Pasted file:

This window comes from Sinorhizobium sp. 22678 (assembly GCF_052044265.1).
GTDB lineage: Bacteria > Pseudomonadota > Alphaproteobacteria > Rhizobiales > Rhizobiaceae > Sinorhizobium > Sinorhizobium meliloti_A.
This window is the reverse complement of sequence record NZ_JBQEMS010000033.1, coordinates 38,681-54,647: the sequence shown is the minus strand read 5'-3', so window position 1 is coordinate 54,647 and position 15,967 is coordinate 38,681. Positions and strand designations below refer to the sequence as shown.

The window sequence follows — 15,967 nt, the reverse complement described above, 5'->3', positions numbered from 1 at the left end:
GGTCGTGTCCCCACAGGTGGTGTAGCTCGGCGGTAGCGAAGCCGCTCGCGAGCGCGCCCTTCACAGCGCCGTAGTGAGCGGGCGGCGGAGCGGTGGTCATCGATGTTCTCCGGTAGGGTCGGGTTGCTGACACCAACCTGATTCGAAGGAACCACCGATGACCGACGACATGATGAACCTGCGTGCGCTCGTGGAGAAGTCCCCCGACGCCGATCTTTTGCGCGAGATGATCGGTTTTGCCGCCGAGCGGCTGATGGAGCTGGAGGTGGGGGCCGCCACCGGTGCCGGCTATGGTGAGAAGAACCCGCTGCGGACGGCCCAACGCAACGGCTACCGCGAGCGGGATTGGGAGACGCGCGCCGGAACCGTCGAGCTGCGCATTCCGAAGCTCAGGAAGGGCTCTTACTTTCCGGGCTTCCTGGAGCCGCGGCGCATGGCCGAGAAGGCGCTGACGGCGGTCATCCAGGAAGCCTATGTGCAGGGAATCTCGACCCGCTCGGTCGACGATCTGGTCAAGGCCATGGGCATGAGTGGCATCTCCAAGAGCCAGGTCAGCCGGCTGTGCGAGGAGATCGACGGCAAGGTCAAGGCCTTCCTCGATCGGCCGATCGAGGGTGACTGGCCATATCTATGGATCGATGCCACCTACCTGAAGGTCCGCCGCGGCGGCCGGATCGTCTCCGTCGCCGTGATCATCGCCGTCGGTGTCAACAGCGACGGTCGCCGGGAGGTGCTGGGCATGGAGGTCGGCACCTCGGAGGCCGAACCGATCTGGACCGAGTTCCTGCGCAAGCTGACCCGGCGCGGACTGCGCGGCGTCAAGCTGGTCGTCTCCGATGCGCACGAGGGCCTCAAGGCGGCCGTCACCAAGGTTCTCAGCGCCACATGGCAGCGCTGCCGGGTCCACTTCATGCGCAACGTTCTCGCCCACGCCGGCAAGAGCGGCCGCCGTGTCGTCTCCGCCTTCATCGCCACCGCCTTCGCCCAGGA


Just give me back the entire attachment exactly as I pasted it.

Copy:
This window comes from Sinorhizobium sp. 22678 (assembly GCF_052044265.1).
GTDB lineage: Bacteria > Pseudomonadota > Alphaproteobacteria > Rhizobiales > Rhizobiaceae > Sinorhizobium > Sinorhizobium meliloti_A.
This window is the reverse complement of sequence record NZ_JBQEMS010000033.1, coordinates 38,681-54,647: the sequence shown is the minus strand read 5'-3', so window position 1 is coordinate 54,647 and position 15,967 is coordinate 38,681. Positions and strand designations below refer to the sequence as shown.

The window sequence follows — 15,967 nt, the reverse complement described above, 5'->3', positions numbered from 1 at the left end:
GGTCGTGTCCCCACAGGTGGTGTAGCTCGGCGGTAGCGAAGCCGCTCGCGAGCGCGCCCTTCACAGCGCCGTAGTGAGCGGGCGGCGGAGCGGTGGTCATCGATGTTCTCCGGTAGGGTCGGGTTGCTGACACCAACCTGATTCGAAGGAACCACCGATGACCGACGACATGATGAACCTGCGTGCGCTCGTGGAGAAGTCCCCCGACGCCGATCTTTTGCGCGAGATGATCGGTTTTGCCGCCGAGCGGCTGATGGAGCTGGAGGTGGGGGCCGCCACCGGTGCCGGCTATGGTGAGAAGAACCCGCTGCGGACGGCCCAACGCAACGGCTACCGCGAGCGGGATTGGGAGACGCGCGCCGGAACCGTCGAGCTGCGCATTCCGAAGCTCAGGAAGGGCTCTTACTTTCCGGGCTTCCTGGAGCCGCGGCGCATGGCCGAGAAGGCGCTGACGGCGGTCATCCAGGAAGCCTATGTGCAGGGAATCTCGACCCGCTCGGTCGACGATCTGGTCAAGGCCATGGGCATGAGTGGCATCTCCAAGAGCCAGGTCAGCCGGCTGTGCGAGGAGATCGACGGCAAGGTCAAGGCCTTCCTCGATCGGCCGATCGAGGGTGACTGGCCATATCTATGGATCGATGCCACCTACCTGAAGGTCCGCCGCGGCGGCCGGATCGTCTCCGTCGCCGTGATCATCGCCGTCGGTGTCAACAGCGACGGTCGCCGGGAGGTGCTGGGCATGGAGGTCGGCACCTCGGAGGCCGAACCGATCTGGACCGAGTTCCTGCGCAAGCTGACCCGGCGCGGACTGCGCGGCGTCAAGCTGGTCGTCTCCGATGCGCACGAGGGCCTCAAGGCGGCCGTCACCAAGGTTCTCAGCGCCACATGGCAGCGCTGCCGGGTCCACTTCATGCGCAACGTTCTCGCCCACGCCGGCAAGAGCGGCCGCCGTGTCGTCTCCGCCTTCATCGCCACCGCCTTCGCCCAGGA